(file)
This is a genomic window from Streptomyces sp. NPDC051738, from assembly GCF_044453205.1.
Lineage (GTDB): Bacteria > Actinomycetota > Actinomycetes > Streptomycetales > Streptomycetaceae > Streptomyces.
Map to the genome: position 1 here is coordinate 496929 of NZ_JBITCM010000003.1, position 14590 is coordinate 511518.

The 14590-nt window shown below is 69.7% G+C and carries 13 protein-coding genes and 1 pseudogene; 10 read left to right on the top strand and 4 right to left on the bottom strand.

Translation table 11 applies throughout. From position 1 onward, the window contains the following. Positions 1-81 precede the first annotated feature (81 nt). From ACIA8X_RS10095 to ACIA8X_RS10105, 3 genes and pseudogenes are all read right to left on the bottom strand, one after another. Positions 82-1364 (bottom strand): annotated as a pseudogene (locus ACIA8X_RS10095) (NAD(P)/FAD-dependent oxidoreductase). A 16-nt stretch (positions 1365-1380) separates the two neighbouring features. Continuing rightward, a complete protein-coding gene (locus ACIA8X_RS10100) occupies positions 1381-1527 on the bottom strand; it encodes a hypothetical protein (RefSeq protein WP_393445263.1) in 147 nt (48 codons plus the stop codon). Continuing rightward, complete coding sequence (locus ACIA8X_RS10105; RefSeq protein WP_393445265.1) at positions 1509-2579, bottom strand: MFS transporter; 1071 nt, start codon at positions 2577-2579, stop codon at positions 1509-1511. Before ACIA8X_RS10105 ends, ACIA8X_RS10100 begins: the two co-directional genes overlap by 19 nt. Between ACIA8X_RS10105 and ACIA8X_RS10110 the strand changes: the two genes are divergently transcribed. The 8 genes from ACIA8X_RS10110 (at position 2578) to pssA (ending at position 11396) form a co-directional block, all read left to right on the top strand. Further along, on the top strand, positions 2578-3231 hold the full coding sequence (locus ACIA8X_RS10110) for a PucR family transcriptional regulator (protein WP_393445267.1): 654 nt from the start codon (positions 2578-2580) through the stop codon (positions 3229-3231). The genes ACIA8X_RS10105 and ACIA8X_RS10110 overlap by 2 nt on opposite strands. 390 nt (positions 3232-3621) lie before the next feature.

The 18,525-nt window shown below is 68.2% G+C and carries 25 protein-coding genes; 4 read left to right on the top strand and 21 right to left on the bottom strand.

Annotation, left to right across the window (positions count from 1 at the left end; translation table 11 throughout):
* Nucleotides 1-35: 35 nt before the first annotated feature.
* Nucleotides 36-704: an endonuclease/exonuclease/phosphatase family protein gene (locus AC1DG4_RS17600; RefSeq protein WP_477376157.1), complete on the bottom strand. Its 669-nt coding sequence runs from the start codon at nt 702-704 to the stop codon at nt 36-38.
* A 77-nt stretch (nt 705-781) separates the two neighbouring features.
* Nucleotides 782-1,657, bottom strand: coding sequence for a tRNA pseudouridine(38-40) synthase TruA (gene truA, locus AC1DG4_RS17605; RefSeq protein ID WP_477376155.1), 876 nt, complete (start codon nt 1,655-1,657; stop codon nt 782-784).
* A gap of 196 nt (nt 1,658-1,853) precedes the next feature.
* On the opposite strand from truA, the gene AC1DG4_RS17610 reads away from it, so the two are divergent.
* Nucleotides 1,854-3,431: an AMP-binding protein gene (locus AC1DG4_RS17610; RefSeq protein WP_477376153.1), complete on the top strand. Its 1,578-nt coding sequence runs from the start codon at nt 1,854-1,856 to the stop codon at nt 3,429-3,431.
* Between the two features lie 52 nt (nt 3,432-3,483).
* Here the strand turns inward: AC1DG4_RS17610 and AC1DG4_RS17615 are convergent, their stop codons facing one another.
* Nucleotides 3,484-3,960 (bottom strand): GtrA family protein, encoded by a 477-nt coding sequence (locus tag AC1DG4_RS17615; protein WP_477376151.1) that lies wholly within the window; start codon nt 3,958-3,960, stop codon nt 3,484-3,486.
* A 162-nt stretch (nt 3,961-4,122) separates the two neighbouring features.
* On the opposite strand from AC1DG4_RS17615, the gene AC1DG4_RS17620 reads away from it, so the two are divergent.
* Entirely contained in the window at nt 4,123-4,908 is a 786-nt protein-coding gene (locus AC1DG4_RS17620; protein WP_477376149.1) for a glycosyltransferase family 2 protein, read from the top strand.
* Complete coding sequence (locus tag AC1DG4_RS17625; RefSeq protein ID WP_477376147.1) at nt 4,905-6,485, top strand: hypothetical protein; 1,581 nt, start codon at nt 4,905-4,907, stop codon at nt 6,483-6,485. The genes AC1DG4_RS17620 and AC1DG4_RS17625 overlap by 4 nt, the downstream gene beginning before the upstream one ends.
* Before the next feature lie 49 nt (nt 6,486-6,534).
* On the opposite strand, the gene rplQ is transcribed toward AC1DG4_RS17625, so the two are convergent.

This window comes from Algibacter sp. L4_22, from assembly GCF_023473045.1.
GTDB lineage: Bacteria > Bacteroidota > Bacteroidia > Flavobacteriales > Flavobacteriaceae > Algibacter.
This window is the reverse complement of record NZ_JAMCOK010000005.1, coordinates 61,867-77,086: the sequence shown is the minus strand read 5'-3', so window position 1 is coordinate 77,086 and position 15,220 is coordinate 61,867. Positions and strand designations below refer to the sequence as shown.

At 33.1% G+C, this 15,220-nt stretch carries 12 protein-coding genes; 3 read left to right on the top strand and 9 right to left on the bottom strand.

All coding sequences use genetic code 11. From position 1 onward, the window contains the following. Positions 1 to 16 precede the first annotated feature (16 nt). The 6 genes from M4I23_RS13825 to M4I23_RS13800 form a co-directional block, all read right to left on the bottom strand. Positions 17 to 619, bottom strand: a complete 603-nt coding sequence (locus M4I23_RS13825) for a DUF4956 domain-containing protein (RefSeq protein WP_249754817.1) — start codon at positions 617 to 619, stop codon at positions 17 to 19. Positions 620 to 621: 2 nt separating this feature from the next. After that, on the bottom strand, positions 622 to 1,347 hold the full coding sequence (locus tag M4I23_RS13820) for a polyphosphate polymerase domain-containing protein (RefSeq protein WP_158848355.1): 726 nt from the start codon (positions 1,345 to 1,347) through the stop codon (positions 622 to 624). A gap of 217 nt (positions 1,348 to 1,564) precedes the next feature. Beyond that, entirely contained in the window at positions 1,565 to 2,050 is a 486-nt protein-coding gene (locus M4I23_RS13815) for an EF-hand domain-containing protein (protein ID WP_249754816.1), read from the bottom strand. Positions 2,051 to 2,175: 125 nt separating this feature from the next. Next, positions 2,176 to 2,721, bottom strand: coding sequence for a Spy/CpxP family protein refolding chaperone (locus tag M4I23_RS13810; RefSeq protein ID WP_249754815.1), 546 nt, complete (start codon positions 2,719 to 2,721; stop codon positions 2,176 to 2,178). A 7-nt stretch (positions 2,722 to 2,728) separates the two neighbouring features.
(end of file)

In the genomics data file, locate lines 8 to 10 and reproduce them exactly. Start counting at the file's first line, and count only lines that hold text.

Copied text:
* Nucleotides 1-35: 35 nt before the first annotated feature.
* Nucleotides 36-704: an endonuclease/exonuclease/phosphatase family protein gene (locus AC1DG4_RS17600; RefSeq protein WP_477376157.1), complete on the bottom strand. Its 669-nt coding sequence runs from the start codon at nt 702-704 to the stop codon at nt 36-38.
* A 77-nt stretch (nt 705-781) separates the two neighbouring features.